But no matter. Spurred by the success of yesterday, I was eager for more lovely spring outing exploring London.

Walk London Spring into Summer continues with day 2. We are doing Twin Peak of Capital Ring, a section of Capital Ring between Greenford and Harrow on the Hill. After lunch at Black Horse, a pub by the Paddington Canal near Greenford station, we met up with the group which was about 60 people this time, twice as big as yesterday. Our guide were Marlene and David, who are both small in size and appeared to be septuagenarian. Marlene was the lead and goodness gracious, she was strong and as sprightly as can be, setting a brisk pace the entire way. Long walk and two steep climbs later, she was as fresh as when we first started, and we actually finished almost 30 minutes earlier, 4.5 miles in 2.5 hours.

We started at the head of the line but it proved to be difficult to stop to take photos and enjoy the moment and still keep up with the place in the line. I decided to forget about that. What good it is if you can’t stop and enjoy it along the way :o) The whole thing was a bit too hurry to my taste but we managed. After this however, I need a whole week to rest up :o) On the other hand it was worthy every bit of the effort.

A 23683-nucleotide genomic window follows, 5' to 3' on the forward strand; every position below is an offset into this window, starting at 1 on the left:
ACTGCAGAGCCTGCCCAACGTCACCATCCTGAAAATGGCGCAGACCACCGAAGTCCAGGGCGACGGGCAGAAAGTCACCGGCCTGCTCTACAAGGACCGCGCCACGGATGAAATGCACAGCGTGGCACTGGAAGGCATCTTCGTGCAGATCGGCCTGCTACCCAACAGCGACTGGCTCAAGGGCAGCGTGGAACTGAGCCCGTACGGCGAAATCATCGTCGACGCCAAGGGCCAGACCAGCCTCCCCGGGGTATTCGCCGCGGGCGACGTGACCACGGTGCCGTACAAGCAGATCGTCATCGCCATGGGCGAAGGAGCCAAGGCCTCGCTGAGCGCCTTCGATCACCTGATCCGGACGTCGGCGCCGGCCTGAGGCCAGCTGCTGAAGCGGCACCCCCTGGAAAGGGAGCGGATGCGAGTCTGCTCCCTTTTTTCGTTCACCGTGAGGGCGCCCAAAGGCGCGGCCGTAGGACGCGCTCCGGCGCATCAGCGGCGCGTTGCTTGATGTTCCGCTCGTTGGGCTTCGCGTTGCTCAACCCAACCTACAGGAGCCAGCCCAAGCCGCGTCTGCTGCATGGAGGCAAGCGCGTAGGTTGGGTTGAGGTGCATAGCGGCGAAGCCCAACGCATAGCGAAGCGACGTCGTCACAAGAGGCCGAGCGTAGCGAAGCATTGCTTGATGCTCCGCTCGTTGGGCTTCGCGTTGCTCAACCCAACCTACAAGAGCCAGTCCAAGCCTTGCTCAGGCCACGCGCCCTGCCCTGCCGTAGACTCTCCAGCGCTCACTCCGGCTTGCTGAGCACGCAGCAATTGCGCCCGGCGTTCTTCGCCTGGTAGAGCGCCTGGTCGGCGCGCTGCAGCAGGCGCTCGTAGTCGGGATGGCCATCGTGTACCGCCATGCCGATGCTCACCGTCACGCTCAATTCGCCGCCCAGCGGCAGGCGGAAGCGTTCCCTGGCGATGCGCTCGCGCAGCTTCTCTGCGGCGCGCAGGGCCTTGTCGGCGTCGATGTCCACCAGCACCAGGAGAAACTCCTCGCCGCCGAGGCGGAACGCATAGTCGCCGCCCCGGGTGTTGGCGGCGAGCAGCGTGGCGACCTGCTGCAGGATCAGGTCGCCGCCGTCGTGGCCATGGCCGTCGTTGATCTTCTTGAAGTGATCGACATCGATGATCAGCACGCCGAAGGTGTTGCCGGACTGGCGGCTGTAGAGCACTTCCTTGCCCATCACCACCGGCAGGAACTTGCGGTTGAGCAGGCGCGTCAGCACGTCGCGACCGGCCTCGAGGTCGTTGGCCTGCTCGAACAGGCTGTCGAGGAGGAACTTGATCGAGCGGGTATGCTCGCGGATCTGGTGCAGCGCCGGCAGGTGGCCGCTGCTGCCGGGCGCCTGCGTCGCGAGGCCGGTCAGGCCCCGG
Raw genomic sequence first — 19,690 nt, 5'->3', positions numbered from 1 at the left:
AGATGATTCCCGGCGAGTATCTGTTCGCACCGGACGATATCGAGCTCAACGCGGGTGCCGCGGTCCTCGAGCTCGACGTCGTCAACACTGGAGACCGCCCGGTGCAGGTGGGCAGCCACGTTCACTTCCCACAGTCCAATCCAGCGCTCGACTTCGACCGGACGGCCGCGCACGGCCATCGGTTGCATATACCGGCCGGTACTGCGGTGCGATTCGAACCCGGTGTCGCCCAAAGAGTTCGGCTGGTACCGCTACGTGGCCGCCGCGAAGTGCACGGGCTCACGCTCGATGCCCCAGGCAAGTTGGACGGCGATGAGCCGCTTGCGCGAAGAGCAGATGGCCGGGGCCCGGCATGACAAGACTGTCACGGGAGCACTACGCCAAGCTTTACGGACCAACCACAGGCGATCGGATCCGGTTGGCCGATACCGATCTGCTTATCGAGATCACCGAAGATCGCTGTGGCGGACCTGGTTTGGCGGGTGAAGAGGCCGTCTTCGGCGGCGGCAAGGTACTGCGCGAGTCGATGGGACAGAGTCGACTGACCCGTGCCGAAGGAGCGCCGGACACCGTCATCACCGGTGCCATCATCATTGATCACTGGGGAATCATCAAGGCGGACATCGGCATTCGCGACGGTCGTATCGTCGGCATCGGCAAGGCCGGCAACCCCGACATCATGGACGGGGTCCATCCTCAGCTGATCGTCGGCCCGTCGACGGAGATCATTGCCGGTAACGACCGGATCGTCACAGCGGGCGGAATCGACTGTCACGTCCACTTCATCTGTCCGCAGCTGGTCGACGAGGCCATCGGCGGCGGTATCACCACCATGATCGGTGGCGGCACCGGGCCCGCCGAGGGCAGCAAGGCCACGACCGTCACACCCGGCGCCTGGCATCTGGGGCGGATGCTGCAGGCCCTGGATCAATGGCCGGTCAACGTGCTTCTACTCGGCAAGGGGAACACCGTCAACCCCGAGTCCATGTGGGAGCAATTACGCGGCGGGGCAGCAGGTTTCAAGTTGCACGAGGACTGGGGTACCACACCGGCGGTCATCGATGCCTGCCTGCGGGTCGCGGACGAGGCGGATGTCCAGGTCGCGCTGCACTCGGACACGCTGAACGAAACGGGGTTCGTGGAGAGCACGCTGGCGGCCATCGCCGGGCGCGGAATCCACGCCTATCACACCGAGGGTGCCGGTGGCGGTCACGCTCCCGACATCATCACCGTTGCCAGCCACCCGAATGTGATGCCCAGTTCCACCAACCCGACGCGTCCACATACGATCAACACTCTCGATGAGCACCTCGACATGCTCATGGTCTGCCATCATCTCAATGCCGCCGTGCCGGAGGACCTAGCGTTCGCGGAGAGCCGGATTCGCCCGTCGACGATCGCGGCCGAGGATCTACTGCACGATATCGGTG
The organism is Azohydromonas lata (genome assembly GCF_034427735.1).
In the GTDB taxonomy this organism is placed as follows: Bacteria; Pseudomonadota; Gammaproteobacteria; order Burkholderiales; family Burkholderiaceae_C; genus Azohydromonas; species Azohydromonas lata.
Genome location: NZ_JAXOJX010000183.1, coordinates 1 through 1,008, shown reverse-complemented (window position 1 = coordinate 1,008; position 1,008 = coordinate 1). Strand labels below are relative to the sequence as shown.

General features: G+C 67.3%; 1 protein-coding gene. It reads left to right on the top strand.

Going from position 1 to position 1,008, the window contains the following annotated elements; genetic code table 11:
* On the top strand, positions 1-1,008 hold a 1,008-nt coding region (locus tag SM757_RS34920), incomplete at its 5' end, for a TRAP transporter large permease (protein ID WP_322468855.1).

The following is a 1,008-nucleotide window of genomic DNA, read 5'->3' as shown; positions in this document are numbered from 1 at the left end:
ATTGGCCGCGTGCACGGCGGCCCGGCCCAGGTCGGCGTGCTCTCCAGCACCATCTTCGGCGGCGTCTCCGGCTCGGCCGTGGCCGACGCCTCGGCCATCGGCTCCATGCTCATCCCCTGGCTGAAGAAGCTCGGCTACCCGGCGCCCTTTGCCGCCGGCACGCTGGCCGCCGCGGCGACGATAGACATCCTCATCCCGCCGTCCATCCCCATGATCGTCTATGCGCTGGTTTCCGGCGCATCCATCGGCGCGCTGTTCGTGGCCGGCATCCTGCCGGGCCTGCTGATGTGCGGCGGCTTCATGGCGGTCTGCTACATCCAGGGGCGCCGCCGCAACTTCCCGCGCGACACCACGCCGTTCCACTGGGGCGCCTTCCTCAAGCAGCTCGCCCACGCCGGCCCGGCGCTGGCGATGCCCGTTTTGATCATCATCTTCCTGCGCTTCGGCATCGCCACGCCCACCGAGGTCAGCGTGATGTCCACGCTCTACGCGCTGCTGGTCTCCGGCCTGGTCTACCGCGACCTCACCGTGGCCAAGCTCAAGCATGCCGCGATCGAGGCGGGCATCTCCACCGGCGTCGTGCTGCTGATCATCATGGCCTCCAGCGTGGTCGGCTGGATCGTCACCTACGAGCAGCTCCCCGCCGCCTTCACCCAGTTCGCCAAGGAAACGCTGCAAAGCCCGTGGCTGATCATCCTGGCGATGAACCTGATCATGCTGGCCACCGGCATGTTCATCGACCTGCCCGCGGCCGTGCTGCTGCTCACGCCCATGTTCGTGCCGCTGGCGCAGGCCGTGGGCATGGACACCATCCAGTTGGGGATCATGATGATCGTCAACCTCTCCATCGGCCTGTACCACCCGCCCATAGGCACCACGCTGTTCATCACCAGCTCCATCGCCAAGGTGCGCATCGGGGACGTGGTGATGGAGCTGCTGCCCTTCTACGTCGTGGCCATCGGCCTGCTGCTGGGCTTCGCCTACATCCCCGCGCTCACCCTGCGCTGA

In fact, I think today’s route surpasses yesterday’s, we saw delightful green space, interesting locales, and reached hill tops with stunning views.

Leaving Greenford Tube station, we took up Greenford Road by McDonald at Westway shopping center, and quickly entered a nature preserve, where we were surrounded by verdant green, butter cups, cow parsleys and lots of hawthorns.